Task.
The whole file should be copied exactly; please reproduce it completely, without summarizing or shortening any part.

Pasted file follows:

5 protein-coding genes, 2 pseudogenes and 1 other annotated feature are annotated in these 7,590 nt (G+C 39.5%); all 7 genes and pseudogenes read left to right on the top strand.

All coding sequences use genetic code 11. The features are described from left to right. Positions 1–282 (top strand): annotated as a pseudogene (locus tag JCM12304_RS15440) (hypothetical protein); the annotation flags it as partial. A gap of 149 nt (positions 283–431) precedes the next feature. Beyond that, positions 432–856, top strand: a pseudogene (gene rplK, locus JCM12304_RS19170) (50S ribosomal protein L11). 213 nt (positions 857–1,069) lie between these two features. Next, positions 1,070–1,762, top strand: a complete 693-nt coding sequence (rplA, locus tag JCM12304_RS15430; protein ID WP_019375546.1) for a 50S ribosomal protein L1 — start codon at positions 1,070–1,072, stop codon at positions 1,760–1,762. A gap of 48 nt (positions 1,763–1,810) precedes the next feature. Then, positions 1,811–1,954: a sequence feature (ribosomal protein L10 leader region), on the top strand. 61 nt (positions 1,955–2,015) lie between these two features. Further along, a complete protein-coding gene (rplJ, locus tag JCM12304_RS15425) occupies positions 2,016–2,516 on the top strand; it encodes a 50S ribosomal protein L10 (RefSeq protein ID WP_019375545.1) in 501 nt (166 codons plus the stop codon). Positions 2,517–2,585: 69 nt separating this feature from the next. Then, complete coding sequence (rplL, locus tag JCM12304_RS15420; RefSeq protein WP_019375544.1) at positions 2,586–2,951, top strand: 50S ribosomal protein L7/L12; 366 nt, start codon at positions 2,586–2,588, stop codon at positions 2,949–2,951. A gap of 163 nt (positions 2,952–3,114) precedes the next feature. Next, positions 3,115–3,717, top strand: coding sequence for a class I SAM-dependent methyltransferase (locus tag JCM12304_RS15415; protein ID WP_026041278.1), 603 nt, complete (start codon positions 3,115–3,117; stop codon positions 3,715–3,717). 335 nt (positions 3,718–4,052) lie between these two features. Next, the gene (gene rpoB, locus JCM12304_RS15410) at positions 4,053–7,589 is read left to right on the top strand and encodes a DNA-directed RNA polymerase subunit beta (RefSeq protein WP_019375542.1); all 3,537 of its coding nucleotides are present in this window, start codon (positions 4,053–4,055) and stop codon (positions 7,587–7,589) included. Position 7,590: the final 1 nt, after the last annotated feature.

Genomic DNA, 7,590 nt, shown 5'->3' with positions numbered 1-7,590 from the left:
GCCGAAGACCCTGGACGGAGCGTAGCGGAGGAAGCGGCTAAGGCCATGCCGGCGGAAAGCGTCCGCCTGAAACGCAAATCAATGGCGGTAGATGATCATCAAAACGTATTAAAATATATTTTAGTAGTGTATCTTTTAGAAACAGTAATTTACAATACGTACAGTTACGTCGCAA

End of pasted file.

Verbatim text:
5 protein-coding genes, 2 pseudogenes and 1 other annotated feature are annotated in these 7,590 nt (G+C 39.5%); all 7 genes and pseudogenes read left to right on the top strand.

All coding sequences use genetic code 11. The features are described from left to right. Positions 1–282 (top strand): annotated as a pseudogene (locus tag JCM12304_RS15440) (hypothetical protein); the annotation flags it as partial. A gap of 149 nt (positions 283–431) precedes the next feature. Beyond that, positions 432–856, top strand: a pseudogene (gene rplK, locus JCM12304_RS19170) (50S ribosomal protein L11). 213 nt (positions 857–1,069) lie between these two features. Next, positions 1,070–1,762, top strand: a complete 693-nt coding sequence (rplA, locus tag JCM12304_RS15430; protein ID WP_019375546.1) for a 50S ribosomal protein L1 — start codon at positions 1,070–1,072, stop codon at positions 1,760–1,762. A gap of 48 nt (positions 1,763–1,810) precedes the next feature. Then, positions 1,811–1,954: a sequence feature (ribosomal protein L10 leader region), on the top strand. 61 nt (positions 1,955–2,015) lie between these two features. Further along, a complete protein-coding gene (rplJ, locus tag JCM12304_RS15425) occupies positions 2,016–2,516 on the top strand; it encodes a 50S ribosomal protein L10 (RefSeq protein ID WP_019375545.1) in 501 nt (166 codons plus the stop codon). Positions 2,517–2,585: 69 nt separating this feature from the next. Then, complete coding sequence (rplL, locus tag JCM12304_RS15420; RefSeq protein WP_019375544.1) at positions 2,586–2,951, top strand: 50S ribosomal protein L7/L12; 366 nt, start codon at positions 2,586–2,588, stop codon at positions 2,949–2,951. A gap of 163 nt (positions 2,952–3,114) precedes the next feature. Next, positions 3,115–3,717, top strand: coding sequence for a class I SAM-dependent methyltransferase (locus tag JCM12304_RS15415; protein ID WP_026041278.1), 603 nt, complete (start codon positions 3,115–3,117; stop codon positions 3,715–3,717). 335 nt (positions 3,718–4,052) lie between these two features. Next, the gene (gene rpoB, locus JCM12304_RS15410) at positions 4,053–7,589 is read left to right on the top strand and encodes a DNA-directed RNA polymerase subunit beta (RefSeq protein WP_019375542.1); all 3,537 of its coding nucleotides are present in this window, start codon (positions 4,053–4,055) and stop codon (positions 7,587–7,589) included. Position 7,590: the final 1 nt, after the last annotated feature.

Genomic DNA, 7,590 nt, shown 5'->3' with positions numbered 1-7,590 from the left:
GCCGAAGACCCTGGACGGAGCGTAGCGGAGGAAGCGGCTAAGGCCATGCCGGCGGAAAGCGTCCGCCTGAAACGCAAATCAATGGCGGTAGATGATCATCAAAACGTATTAAAATATATTTTAGTAGTGTATCTTTTAGAAACAGTAATTTACAATACGTACAGTTACGTCGCAA